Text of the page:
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post #4 of 18 Old 06-13-2009, 10:07 AM
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As to diagnostic tools Ferrari uses a device called and SD/2. It is exclusive to Ferrari and costs $20K - $25K! Not your handyman's tool.

There are no independant vendors of this system either and I have tried to encourage a source in Europe to do so. They say it's too complex and they would not sell enough to warrant the investment.

Porsche has sold over 100K 997 models alone. Ferrari sold less than 18,000 cars for the whole 5 year 360 production!

So for electronic overrides you are stuck unfortunately.

As to parts there are always site sponsors such as Ricambi but you'll find that pricing is pretty similar at your local Ferrari dealer. There are no independent OEM parts sources as there are for most other vehicles. Belts are about $126.00 each but the tensioner bearing as $500/set!

Ricambi will have tools others may not have like the oil filter socket for removal and reinstallation. Torquing that filter to 18.5 ft-lbs is extremely critical!

Ferrari parts are not cheap.

You need a workshop manual. It is invaluable. They are available on CD.

It is an easy car on which to work.

I do all my own maintenance. If you are skilled and careful there is little you cannot do.
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post #5 of 18 Old 06-13-2009, 10:30 AM Thread Starter
 
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Got it. Thank you very insightful.
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post #6 of 18 Old 06-13-2009, 10:33 AM
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I know the cars well.

So anything else just hollar.
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post #7 of 18 Old 06-13-2009, 01:21 PM
 
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Quote:
Originally Posted by Gcalo View Post
...

Ferrari parts are not cheap.

You need a workshop manual. It is invaluable. They are available on CD.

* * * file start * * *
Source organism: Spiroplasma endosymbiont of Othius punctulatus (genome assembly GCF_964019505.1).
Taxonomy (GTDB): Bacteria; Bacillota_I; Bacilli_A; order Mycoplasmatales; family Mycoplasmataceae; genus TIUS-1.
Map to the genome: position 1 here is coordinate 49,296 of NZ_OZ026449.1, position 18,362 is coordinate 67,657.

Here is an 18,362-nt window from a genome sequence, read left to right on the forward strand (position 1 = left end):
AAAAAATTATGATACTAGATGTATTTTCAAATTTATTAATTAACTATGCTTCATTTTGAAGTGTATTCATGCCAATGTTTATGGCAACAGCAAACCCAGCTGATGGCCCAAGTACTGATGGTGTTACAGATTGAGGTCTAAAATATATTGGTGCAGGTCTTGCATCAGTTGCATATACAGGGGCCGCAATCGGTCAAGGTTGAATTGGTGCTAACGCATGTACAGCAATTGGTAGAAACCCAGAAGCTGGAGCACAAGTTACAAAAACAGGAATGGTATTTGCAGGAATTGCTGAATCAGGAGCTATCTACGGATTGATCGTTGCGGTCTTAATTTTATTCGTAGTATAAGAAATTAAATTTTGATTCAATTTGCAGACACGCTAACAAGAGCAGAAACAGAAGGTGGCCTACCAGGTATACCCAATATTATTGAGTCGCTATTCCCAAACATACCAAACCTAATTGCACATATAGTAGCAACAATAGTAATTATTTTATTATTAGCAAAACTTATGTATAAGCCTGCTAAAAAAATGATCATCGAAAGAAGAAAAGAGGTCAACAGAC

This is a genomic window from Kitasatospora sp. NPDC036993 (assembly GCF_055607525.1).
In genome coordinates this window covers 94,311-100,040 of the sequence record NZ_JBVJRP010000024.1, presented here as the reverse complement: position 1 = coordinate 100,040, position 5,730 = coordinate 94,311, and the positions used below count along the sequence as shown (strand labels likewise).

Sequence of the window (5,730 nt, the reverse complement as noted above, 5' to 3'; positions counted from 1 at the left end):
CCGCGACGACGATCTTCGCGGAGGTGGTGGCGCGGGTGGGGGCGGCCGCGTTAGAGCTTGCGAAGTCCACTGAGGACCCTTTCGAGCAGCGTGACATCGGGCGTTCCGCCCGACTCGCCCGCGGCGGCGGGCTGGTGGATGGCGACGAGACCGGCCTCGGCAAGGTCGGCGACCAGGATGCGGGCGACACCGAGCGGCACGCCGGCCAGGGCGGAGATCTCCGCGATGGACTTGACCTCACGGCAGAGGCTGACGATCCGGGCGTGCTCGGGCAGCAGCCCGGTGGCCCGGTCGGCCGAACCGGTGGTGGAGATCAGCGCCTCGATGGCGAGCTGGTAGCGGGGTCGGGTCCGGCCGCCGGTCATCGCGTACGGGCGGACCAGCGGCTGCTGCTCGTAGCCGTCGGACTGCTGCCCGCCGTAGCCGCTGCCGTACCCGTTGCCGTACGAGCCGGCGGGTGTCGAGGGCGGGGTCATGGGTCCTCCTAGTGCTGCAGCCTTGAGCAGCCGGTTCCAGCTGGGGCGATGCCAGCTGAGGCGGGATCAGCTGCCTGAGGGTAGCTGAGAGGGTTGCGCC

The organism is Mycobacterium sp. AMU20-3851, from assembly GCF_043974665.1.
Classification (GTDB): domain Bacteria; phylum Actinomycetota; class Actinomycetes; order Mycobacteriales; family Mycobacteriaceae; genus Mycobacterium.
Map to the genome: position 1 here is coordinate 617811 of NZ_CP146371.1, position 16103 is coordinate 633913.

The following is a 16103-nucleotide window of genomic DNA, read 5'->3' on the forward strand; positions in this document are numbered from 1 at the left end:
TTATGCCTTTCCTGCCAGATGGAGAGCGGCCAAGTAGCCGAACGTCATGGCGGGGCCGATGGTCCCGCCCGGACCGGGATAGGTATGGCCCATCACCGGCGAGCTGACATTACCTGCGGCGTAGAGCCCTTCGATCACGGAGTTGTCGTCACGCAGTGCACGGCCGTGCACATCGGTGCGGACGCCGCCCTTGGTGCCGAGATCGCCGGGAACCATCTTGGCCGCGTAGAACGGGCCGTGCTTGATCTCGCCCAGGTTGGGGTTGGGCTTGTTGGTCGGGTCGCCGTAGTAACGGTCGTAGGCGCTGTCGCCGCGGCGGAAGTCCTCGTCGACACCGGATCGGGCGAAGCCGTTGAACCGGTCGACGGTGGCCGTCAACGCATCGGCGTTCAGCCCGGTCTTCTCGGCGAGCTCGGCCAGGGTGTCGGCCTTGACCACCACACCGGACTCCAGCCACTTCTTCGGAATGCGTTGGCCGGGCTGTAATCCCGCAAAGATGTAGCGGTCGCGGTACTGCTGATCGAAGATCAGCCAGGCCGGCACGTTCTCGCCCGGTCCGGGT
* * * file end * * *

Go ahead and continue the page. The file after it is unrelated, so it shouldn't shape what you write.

....

I live in So Cal.

Where would you recommend to find Ferrari parts for either a 360 or an F430at?

I've been checking the web, I found a repair dvd for a 360 on ebay for $24. I spotted repair manuals for the F430. They run in the mid-700. Where can I go to fetch a complete manual @ without over paying?

$24 360 manual
http://cgi.ebay.com/ebaymotors/FERRA...1%7C240%3A1318

$700 F430 manual
http://cgi.ebay.com/ebaymotors/Ferra...5%7C240%3A1318
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post #8 of 18 Old 06-13-2009, 01:46 PM
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You have 3 Ferrari dealers down there. So parts should not be a problem. It makes sense to buy from Ferrari delaers there cause you have no freight or shipping delays.

For the unusual items you can contact Daniel at http://www.ricambiamerica.com/.

Oil filters use only the OEM. They are $45-$50 but don't chance any replacements.

For engine oil use 5W40 Redline. For tranny/gearbox Redline 75W90NS with a 4 0z bottle of Friction Modifier. Change every 12 months max! BOTH!

Make sure you have a very good torque wrench and purchase the OFT-02 from Ricambi. It's the oil filter wrench for 348's thru 430's. The filters for botha re different as are the oil change procedures.

If you want the engine and tranny oil chage procedures send me an e-mail address and I'll send the .pdf's. They are very complete and helpful.

W/S manuals for 360 and 430 should be available around $30 - $40 each. Google Ferrari 360 Workshop Manual etc. $700.00! Definitely not.

Let me know if anything else.